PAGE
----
photo credit Caroline Traugott
I guess from now on, I’ll always associate spring with death, Mother’s Day especially, the day my sons’ mother passed, a word I don’t use in this context. It’s probably such a popular euphemism because it suggests travelling, passing through death’s dark door into another realm, the undiscovered country, Hamlet calls it.
Although I don’t believe in an afterlife, I’m not arrogant enough to think I could not be wrong about my disbelief. Once again, Hamlet, to his pal Horatio, after having conversed with the spirit of his father:
There are more things in heaven and earth, Horatio,
Than are dreamt of in your philosophy.
As it turns out, my younger son Ned has recently conversed with his mother Judy, though in a dream. Aglow, Ned said, with golden light, she told him she was fine, and that things were more important where she was now, that she was busy.
At any rate, any rational person perceives the ubiquity of death — the fallen leaf, roadkill in the medium, swatted mosquito, ill-tended orchid — with a measure of dispassion. The not-so-sad fact is the last thing that dying or grieving makes you is special.
Of course, we’re all destined to die – the blight that man was born for, Hopkins calls it in “Spring and Fall.”
Márgarét, áre you gríeving
Over Goldengrove unleaving?
Leáves like the things of man, you
With your fresh thoughts care for, can you?
Ah! ás the heart grows older
It will come to such sights colder
By and by, nor spare a sigh
Though worlds of wanwood leafmeal lie;
And yet you wíll weep and know why.
Now no matter, child, the name:
Sórrow’s spríngs áre the same.
Nor mouth had, no nor mind, expressed
What heart heard of, ghost guessed:
It ís the blight man was born for,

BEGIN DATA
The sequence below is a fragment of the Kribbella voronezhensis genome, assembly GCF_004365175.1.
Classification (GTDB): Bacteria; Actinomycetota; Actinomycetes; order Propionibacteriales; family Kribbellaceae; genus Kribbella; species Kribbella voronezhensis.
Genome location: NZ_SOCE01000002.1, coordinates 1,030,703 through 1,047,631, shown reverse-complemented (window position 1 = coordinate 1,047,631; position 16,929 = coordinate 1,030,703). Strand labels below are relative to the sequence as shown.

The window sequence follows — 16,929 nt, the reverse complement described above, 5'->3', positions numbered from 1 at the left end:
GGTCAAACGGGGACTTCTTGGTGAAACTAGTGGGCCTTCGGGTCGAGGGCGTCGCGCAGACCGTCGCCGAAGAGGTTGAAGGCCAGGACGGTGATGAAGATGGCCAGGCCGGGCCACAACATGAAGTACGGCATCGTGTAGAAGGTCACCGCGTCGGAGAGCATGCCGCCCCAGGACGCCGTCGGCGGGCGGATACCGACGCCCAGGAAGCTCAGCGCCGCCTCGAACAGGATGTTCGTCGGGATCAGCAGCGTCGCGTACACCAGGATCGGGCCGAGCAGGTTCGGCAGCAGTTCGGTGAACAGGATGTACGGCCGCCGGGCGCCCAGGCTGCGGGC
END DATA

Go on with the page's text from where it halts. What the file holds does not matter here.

It is Margaret you mourn for.
On the other hand, more importantly, we’re born to live, and spring, of course, is all about resurrection. Look at Good Friday’s full moon at the top of this page, perched in a tree above the Pour House porch. How beautiful!
Now it’s waning, melting away, obliterating fewer stars as it progressively disappears, and, of course, our favorite star continues to do its thing.
And for all this, nature is never spent;
There lives the dearest freshness deep down things;
And though the last lights off the black West went
Oh, morning, at the brown brink eastward, springs —
Gerard Manley Hopkins, “God’s Grandeur”
Yesterday, Caroline and I picked up two six-day-old peeps as an Easter present for her daughter. Downstairs in Ned’s vacated room, growing seemingly in time-lapse fashion before our very eyes, downy little dinosaurs pecking away, stretching their tiny embryonic-looking wings, lucky to be alive.
To me, this seems enough: to be able to breathe, to taste, to fall in love again, to read Hopkins out loud backed by wind chimes as the melting moon makes her way towards the horizon to be reborn.
 Philosophy here could entail science.